Monday, July 30, 2012

The Italy Series: Il Duomo

The famous dome of the Cathedral of Florence was a big deal for us.  The first dome constructed since the Romans, it's also sort of a big deal for a lot of other people.  

But, the dome isn't the only historically awesome thing about Florence's Cathedral.

We also saw the baptistery doors--the relief sculptures done by Ghiberti (he won in a competition with Brunelleschi, which is good because Brunelleschi then had his free time to construct the dome).  Anyway, these beautiful bronze panels (1421) and the dome (1436) are pretty much the symbols of the birth of the Renaissance and we were pretty darn excited to be there seeing them in person.

Then, of course, there's the campanile (bell tower) by Giotto, who was one of the proto-Renaissance painters of Florence who got some things going in art like individualized faces, emotion, and perspective.  (Here's a link to his most famous painting--Madonna Enthroned--which we saw in the Uffizi Gallery.  It was huge.)

A final shot of the Cathedral with its three famous components--the octagonal baptistery at left, the dome in the middle, and the campanile to the right.

Gorgeous Duomo.

Wednesday, July 18, 2012

The Italy Series: Palio and Panforte

Il Palio ~ a horse race held twice each year, on July 2 and August 16, in Siena, Italy.  Ten horses and riders, bareback and dressed in the appropriate colors, represent ten of the seventeen contrade, or city wards.  The ten contrade to compete are chosen each year by lot.

Since Siena is a rather old city, the contrade aren't especially large.  In our old-city wanderings, we ended up in at least 12 of the 17, noting where we were from the small, ceramic mascot plaques at the corners of streets.

Our room was in the Pantera, or Panther, contrade.  Which, when we figured that out, made this statue right outside our door finally make sense.  Not to sound biased or anything, but no other neighborhood had a mascot statue, so I'm pretty sure the Panteras are well, you know, the best.**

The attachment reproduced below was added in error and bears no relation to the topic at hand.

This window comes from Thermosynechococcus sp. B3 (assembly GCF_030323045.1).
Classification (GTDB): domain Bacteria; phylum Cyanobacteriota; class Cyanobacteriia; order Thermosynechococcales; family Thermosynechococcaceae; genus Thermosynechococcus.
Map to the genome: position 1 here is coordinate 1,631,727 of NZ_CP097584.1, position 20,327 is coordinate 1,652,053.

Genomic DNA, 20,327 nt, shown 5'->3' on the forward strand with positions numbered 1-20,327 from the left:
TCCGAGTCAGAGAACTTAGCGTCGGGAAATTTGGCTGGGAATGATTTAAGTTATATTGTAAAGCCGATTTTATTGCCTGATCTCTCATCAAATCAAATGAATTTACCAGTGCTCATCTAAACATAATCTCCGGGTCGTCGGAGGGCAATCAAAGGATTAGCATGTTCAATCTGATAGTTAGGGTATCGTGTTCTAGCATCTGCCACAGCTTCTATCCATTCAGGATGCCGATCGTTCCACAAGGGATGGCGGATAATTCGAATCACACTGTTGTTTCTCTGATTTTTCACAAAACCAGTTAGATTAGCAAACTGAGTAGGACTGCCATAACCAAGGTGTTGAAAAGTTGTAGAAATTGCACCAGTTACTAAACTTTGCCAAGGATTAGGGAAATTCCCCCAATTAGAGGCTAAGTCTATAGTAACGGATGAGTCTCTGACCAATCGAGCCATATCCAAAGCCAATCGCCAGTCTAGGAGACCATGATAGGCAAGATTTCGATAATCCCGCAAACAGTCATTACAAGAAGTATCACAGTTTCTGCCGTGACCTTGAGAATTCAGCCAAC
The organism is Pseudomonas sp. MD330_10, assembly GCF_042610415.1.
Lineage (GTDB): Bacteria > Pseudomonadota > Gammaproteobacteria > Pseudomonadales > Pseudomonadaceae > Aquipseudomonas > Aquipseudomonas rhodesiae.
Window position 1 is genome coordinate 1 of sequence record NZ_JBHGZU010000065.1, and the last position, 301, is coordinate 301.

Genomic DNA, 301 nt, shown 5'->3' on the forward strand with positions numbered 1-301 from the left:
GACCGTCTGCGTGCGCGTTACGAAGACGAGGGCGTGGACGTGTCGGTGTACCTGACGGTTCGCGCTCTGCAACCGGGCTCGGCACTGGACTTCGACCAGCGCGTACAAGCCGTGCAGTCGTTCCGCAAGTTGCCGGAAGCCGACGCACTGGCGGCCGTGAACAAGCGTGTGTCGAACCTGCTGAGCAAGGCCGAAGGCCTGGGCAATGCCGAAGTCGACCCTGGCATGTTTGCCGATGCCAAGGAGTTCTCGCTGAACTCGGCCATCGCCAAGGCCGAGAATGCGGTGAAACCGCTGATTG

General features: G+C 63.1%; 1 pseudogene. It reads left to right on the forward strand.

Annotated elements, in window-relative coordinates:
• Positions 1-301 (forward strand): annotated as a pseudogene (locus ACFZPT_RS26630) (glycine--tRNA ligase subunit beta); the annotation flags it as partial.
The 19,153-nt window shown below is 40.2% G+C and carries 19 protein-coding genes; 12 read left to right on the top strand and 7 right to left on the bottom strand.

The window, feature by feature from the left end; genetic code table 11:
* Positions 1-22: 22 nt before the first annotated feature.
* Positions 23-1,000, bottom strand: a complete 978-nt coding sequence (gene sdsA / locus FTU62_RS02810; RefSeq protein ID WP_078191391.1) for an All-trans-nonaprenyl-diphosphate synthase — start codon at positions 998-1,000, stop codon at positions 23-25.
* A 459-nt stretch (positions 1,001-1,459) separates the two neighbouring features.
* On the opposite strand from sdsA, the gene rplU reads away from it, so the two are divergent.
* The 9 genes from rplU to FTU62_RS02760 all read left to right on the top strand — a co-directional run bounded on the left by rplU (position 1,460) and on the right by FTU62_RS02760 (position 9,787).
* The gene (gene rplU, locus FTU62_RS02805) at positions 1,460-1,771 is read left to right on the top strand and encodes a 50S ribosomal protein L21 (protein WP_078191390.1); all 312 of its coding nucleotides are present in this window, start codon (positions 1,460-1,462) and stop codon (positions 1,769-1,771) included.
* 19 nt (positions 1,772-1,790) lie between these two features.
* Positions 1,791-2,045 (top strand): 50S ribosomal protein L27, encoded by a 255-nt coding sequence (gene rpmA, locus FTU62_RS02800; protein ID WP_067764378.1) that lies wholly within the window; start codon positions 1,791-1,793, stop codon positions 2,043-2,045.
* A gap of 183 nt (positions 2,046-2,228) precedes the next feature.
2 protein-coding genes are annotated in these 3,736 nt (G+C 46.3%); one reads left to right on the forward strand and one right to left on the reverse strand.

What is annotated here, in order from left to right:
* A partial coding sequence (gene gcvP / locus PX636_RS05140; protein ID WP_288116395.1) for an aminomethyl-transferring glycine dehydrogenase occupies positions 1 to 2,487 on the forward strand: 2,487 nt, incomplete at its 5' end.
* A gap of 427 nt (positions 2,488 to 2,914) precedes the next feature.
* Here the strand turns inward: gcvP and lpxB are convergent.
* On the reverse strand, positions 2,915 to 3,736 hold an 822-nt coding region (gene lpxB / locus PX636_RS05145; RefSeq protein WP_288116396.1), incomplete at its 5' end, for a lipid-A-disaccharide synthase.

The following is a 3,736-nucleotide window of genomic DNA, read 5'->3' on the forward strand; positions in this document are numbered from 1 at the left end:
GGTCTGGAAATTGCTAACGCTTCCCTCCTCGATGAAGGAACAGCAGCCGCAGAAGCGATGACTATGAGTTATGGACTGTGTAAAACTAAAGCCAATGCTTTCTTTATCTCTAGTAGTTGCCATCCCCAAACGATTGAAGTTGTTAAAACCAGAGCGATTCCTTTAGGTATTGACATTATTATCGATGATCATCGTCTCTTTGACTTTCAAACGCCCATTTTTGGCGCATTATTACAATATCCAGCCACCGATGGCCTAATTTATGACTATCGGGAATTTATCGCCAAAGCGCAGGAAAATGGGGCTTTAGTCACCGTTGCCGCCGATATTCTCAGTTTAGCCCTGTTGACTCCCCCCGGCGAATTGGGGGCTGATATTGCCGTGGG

I...don't...know what to do with my arms....

** Never mind that Pantera has the second-to-worst victory record...They're number one in classiness.  Besides, the top winners are the geese, the snails, and the turtles so...I think those folks were probably given a lot of those wins just to make up for their mascots.  Mercy wins.


Panforte ~  traditional Sienese or Tuscan dessert made of fruit and nuts, similar to a mix between fruitcake and gingerbread.  Its name means "strong bread," and it was originally called peppered bread for its spicy flavor.

If you've kept up at all with our travels, you'll know that we are sure to try any local specialties we can find.  Which led us to a tiny, bustling deli one lunchtime in search of Panforte.  I asked the brusque butcher/baker for a small piece, expecting something about the size of a piece of pie.  And I guessed that, paying by weight, this would be rather affordable (aka cheap).

Well, I got something slightly larger than a piece of pie and slightly more than cheap ($9!).  But, this chunk of stuff, heavier than gold I swear, lasted us a good five days packed away in our bags.  One bite and you were good on food for five hours (Paul called it our Lembas Bread).